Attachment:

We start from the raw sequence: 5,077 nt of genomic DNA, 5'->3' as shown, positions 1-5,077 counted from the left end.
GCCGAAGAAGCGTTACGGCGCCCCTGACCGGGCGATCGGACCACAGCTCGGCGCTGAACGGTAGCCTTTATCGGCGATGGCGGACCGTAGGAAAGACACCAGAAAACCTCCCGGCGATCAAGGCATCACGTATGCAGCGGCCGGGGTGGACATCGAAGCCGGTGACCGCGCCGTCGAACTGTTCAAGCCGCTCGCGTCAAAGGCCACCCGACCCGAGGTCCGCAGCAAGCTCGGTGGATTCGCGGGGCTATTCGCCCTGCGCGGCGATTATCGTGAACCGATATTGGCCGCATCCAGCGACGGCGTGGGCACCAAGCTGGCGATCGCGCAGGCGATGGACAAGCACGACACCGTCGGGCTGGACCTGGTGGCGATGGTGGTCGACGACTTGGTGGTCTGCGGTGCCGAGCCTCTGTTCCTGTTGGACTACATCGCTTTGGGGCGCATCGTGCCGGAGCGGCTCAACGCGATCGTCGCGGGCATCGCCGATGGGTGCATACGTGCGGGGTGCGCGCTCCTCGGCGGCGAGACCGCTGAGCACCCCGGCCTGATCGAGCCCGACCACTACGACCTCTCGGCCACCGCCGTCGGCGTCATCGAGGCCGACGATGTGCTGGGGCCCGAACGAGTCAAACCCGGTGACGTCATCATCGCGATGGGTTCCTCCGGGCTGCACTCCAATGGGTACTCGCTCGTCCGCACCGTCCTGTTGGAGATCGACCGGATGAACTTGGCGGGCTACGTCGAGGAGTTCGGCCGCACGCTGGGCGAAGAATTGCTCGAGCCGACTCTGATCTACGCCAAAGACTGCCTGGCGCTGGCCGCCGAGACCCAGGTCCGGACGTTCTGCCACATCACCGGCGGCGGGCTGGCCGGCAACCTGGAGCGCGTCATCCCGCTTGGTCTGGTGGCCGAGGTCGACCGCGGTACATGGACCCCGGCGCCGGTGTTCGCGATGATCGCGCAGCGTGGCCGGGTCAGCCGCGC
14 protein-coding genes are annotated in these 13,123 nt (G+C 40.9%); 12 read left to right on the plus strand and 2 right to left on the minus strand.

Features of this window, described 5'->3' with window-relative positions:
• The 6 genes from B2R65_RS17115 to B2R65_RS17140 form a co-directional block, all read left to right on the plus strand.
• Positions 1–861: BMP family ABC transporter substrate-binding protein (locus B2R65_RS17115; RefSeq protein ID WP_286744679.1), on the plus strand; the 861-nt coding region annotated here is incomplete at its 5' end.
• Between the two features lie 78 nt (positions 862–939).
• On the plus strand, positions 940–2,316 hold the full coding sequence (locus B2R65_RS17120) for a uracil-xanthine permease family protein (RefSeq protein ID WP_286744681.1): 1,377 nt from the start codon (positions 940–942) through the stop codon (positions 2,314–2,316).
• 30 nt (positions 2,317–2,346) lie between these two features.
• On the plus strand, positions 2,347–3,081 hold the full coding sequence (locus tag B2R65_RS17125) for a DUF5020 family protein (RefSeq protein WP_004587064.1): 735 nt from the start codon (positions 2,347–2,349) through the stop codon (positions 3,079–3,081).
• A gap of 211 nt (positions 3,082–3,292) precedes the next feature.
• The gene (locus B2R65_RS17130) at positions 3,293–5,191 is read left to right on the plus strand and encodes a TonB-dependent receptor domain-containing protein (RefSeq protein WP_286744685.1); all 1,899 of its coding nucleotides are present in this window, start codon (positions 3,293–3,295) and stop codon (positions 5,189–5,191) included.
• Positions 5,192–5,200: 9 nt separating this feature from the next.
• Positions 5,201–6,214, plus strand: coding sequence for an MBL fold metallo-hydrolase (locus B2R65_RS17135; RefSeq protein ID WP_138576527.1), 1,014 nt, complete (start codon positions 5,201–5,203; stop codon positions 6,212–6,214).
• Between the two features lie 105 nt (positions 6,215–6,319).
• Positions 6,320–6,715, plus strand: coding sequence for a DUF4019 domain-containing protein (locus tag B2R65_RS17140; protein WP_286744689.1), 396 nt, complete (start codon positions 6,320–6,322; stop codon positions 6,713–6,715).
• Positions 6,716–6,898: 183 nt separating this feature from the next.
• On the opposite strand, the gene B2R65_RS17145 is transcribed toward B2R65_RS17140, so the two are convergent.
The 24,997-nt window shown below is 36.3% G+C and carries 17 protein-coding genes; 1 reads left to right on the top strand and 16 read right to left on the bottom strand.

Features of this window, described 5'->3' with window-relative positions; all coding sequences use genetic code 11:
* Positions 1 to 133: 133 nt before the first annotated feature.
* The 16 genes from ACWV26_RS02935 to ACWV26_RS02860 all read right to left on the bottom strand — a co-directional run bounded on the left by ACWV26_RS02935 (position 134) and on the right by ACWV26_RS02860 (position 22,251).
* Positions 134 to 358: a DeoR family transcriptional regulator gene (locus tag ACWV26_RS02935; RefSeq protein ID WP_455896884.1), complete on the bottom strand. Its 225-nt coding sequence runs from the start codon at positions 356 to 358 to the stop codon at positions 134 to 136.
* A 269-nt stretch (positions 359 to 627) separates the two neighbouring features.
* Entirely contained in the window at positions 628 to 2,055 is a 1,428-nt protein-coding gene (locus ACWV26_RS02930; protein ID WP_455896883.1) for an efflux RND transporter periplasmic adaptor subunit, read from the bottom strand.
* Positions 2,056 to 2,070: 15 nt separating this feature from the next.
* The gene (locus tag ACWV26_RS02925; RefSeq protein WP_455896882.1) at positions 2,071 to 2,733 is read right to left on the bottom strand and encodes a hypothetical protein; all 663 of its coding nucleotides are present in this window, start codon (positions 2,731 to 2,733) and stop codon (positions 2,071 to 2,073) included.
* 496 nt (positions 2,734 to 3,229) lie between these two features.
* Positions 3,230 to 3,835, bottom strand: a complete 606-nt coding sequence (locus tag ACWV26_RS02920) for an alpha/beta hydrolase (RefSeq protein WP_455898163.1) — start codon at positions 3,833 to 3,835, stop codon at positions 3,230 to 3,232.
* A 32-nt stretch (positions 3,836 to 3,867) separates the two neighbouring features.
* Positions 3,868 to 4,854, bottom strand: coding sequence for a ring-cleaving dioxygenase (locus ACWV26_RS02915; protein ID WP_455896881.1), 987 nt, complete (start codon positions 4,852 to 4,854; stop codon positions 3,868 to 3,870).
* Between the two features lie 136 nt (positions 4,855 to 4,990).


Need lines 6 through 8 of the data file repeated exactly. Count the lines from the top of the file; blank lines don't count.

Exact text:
• Positions 1–861: BMP family ABC transporter substrate-binding protein (locus B2R65_RS17115; RefSeq protein ID WP_286744679.1), on the plus strand; the 861-nt coding region annotated here is incomplete at its 5' end.
• Between the two features lie 78 nt (positions 862–939).
• On the plus strand, positions 940–2,316 hold the full coding sequence (locus B2R65_RS17120) for a uracil-xanthine permease family protein (RefSeq protein ID WP_286744681.1): 1,377 nt from the start codon (positions 940–942) through the stop codon (positions 2,314–2,316).